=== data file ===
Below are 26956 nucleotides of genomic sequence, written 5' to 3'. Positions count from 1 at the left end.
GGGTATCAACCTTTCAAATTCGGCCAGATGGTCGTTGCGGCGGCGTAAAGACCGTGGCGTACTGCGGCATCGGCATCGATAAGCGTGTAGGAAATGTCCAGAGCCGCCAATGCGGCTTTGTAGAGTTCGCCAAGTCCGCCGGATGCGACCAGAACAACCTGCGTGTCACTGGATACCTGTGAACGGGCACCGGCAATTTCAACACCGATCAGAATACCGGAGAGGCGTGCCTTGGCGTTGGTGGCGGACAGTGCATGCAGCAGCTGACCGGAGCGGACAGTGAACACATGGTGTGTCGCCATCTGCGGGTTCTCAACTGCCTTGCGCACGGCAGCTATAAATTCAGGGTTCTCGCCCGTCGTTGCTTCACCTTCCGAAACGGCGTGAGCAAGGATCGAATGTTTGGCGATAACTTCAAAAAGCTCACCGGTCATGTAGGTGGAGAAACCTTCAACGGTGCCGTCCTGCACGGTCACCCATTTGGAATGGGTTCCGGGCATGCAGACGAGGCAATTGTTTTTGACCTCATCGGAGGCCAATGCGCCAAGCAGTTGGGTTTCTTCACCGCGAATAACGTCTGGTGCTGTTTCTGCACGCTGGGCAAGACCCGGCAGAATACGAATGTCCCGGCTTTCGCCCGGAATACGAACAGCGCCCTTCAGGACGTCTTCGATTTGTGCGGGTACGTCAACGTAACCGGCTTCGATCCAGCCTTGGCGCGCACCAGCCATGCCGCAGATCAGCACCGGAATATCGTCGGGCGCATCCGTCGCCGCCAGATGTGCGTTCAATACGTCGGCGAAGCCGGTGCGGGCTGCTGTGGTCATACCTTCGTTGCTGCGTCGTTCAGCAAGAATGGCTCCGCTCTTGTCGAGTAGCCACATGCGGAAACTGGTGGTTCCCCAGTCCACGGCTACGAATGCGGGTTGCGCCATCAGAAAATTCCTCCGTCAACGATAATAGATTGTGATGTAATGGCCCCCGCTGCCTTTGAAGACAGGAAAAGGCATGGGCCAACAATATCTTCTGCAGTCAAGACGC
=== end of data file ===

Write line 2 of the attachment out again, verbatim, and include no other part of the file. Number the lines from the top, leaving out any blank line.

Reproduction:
GGGTATCAACCTTTCAAATTCGGCCAGATGGTCGTTGCGGCGGCGTAAAGACCGTGGCGTACTGCGGCATCGGCATCGATAAGCGTGTAGGAAATGTCCAGAGCCGCCAATGCGGCTTTGTAGAGTTCGCCAAGTCCGCCGGATGCGACCAGAACAACCTGCGTGTCACTGGATACCTGTGAACGGGCACCGGCAATTTCAACACCGATCAGAATACCGGAGAGGCGTGCCTTGGCGTTGGTGGCGGACAGTGCATGCAGCAGCTGACCGGAGCGGACAGTGAACACATGGTGTGTCGCCATCTGCGGGTTCTCAACTGCCTTGCGCACGGCAGCTATAAATTCAGGGTTCTCGCCCGTCGTTGCTTCACCTTCCGAAACGGCGTGAGCAAGGATCGAATGTTTGGCGATAACTTCAAAAAGCTCACCGGTCATGTAGGTGGAGAAACCTTCAACGGTGCCGTCCTGCACGGTCACCCATTTGGAATGGGTTCCGGGCATGCAGACGAGGCAATTGTTTTTGACCTCATCGGAGGCCAATGCGCCAAGCAGTTGGGTTTCTTCACCGCGAATAACGTCTGGTGCTGTTTCTGCACGCTGGGCAAGACCCGGCAGAATACGAATGTCCCGGCTTTCGCCCGGAATACGAACAGCGCCCTTCAGGACGTCTTCGATTTGTGCGGGTACGTCAACGTAACCGGCTTCGATCCAGCCTTGGCGCGCACCAGCCATGCCGCAGATCAGCACCGGAATATCGTCGGGCGCATCCGTCGCCGCCAGATGTGCGTTCAATACGTCGGCGAAGCCGGTGCGGGCTGCTGTGGTCATACCTTCGTTGCTGCGTCGTTCAGCAAGAATGGCTCCGCTCTTGTCGAGTAGCCACATGCGGAAACTGGTGGTTCCCCAGTCCACGGCTACGAATGCGGGTTGCGCCATCAGAAAATTCCTCCGTCAACGATAATAGATTGTGATGTAATGGCCCCCGCTGCCTTTGAAGACAGGAAAAGGCATGGGCCAACAATATCTTCTGCAGTCAAGACGC